Now, this is a story that hit the media that does require some explaining. Diacetyl is a chemical found in buttery-flavoured foods and such-like. Studies showed that those exposed to high levels of diacetyl over a long period of time i.e. those working directly with it in a production setting could be at risk of a diacetyl related condition called popcorn lung. This is not something to sweep under the rug and quite rightly so legal action on behalf of those affected has been taken and in some case is still underway.

In relation to vaping, however, studies show that the few eliquids found to contain diacetyl (in tiny amounts) would not cause popcorn lung in vapers. In response to the news of diacetyl’s shortcomings e liquid manufacturers, the few that were using it, stopped adding it to their buttery-flavoured e juices, despite evidence showing vaping does not cause popcorn lung. If you buy your e liquids from a reputable source you will not find diacetyl in any of the ingredients.

In Summary

It’s very easy to get caught up in the negativity surrounding vaping (which is reported with huge headlines) and forget to look at the many benefits of vaping. Don’t forget that it is a significantly healthier alternative to smoking. Before making up your mind, do your own research via reputable sources and make an informed choice.

Overnight Oats: Dairy Free & Delicious

overnight oats,

I struggle with breakfast, not least because I’m diabetic and have Irritable Bowel Syndrome (more on what that means for me here). 

A diabetic-friendly breakfast isn’t actually too hard to come up with. When you have major food restrictions due to IBS it narrows your choice. I am dairy free and I don’t do well with cereal or bread (at all). So that’s cereal out, toast out… it’s pretty damn limiting.

I’ve spent years eating things like eggs and vegetables for breakfast and while I’m ok with that, it gets a bit boring at times. I’ve tried porridge with soya milk but didn’t find it at all satisfying and it gave me horrific indigestion, so I’ve never revisited it.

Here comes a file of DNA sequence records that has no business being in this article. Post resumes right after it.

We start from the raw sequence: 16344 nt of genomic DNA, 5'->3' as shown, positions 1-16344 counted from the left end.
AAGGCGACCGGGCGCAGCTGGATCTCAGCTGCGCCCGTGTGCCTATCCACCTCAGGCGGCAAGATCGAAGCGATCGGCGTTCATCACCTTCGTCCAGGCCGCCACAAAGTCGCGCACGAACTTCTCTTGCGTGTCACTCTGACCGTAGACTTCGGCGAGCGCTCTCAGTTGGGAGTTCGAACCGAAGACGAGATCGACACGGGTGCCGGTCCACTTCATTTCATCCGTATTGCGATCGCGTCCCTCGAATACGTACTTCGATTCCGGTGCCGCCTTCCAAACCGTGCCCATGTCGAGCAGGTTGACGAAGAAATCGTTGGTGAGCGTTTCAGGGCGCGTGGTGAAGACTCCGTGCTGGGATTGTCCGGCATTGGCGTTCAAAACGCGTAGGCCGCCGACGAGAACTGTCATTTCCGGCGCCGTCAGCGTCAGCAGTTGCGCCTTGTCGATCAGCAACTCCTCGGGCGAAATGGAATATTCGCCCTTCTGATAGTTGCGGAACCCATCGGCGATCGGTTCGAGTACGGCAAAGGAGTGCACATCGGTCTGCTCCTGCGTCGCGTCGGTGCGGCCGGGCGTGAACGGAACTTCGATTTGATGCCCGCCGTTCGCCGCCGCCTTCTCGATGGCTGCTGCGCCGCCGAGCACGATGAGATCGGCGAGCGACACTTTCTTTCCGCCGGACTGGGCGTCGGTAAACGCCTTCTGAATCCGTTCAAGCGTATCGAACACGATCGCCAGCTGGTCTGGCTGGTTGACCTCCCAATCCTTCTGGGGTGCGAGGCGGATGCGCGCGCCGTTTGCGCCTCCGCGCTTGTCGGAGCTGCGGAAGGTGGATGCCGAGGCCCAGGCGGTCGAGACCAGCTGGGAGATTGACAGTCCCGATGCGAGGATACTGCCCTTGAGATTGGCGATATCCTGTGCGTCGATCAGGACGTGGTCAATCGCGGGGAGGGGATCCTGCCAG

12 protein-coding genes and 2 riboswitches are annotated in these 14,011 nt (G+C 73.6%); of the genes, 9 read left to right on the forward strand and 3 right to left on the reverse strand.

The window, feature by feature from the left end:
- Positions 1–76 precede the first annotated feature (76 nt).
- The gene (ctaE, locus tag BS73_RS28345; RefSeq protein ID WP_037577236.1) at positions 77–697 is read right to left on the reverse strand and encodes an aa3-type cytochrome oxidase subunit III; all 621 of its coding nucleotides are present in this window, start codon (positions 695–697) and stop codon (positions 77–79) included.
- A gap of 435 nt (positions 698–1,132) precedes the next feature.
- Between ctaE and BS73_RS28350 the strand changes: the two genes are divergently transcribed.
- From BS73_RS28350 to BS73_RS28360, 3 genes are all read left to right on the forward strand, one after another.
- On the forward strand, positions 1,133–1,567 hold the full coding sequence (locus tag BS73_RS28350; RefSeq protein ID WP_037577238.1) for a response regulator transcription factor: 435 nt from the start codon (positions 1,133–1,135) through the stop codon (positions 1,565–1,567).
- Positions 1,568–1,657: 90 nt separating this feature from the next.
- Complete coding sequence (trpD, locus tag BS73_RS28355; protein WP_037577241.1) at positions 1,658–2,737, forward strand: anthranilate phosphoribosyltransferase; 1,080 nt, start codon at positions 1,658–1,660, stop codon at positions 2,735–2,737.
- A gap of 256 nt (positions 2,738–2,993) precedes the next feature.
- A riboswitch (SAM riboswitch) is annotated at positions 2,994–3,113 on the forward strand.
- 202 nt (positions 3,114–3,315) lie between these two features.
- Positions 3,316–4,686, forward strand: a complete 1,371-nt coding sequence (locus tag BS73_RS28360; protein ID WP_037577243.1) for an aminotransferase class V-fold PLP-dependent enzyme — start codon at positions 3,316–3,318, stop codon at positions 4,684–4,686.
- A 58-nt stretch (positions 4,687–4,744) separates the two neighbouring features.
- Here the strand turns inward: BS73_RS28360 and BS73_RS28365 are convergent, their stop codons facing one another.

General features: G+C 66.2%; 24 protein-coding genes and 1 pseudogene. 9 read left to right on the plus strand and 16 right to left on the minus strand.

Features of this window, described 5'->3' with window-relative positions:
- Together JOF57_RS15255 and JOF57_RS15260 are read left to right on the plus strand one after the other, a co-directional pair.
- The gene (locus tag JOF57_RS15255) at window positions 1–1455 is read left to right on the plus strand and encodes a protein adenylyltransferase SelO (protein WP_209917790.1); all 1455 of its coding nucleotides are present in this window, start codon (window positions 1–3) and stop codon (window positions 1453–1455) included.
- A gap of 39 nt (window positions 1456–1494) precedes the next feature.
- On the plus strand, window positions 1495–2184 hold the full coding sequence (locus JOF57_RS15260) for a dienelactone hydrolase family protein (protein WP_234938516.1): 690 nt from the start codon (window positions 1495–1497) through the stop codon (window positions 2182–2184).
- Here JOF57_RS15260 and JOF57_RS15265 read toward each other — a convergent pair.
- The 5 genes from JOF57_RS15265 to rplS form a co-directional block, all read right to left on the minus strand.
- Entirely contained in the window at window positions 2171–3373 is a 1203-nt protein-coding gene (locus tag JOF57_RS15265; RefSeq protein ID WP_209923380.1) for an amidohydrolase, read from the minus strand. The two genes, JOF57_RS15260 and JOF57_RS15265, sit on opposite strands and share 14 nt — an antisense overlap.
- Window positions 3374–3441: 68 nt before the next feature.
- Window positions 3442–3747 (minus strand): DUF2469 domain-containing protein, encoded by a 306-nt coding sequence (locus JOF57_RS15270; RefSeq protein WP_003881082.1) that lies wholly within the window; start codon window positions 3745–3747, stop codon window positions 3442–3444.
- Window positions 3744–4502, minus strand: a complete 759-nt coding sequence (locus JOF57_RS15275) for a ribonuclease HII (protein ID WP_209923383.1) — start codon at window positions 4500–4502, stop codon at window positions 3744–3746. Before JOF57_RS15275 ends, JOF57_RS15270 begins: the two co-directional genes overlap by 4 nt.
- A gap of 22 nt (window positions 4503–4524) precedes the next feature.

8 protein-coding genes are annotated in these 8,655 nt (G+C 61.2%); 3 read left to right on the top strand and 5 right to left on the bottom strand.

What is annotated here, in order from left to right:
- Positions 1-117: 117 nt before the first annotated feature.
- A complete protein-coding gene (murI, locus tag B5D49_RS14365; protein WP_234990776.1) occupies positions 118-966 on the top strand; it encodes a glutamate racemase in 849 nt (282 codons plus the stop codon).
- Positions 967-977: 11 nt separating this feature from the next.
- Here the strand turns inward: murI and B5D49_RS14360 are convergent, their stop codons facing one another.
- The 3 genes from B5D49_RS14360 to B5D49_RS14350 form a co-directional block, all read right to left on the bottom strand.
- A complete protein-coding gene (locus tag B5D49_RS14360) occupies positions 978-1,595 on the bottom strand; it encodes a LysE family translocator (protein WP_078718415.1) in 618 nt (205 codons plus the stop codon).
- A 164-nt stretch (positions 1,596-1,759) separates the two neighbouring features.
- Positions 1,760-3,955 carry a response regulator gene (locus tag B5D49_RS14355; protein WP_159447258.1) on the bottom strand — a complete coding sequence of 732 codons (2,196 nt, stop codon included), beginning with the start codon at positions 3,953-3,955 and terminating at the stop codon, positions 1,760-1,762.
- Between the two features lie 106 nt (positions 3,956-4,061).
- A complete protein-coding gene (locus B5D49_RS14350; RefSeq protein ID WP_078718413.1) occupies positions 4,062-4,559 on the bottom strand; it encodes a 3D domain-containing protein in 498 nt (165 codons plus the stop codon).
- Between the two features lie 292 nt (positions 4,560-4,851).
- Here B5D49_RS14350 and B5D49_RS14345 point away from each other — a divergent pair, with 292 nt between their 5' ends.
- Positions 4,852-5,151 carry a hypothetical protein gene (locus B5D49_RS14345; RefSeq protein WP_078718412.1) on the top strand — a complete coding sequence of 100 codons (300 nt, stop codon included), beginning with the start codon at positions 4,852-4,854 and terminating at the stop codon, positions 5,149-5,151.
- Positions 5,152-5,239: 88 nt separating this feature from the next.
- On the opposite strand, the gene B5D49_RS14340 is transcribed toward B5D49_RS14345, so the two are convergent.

At the end of last year I had the opportunity to speak to a dietician because I was miserable, hungry and needed some help with my diabetes. I have to tell you, she was a wonder. She recommended the Calories and Carbs book which has made a big difference, she helped introduce some new foods to my diet, she  worked to deprogramme me of everything slimming groups have taught me and gave some ideas for breakfast.

One idea was to make up my own breakfast muesli etc, something I am considering. One was to retry oats but with yogurt. Honestly, I wasn’t convinced but ever the optimist I gave it a go and this morning enjoyed a brilliant breakfast of overnight oats with Alpro Coconut Yogurt, raspberries and blueberries. Oh my days, it was delicious and incredibly filling. I ate half of the amount pictured and have saved the rest for tomorrow, assuming it stands up to the test of time in the fridge and is still as nice tomorrow.

What’s more, it was a grab and go breakfast. One of the more annoying things about being diabetic and having to be careful with certain foods for other reasons is that grabbing something quickly may be a little harder. We all know that convenience foods are often packed with rubbish but when a quick sandwich or bowl of cereal is a no-go, it can be frustrating. This breakfast took a minute to prep the night before and was popped in the fridge. This morning I opened it up and ate. As quick and simple as that.

Now I’m an overnight oats convert I’m looking around and seeing numerous other overnight oats related recipes. What’s your favourite oats breakfast?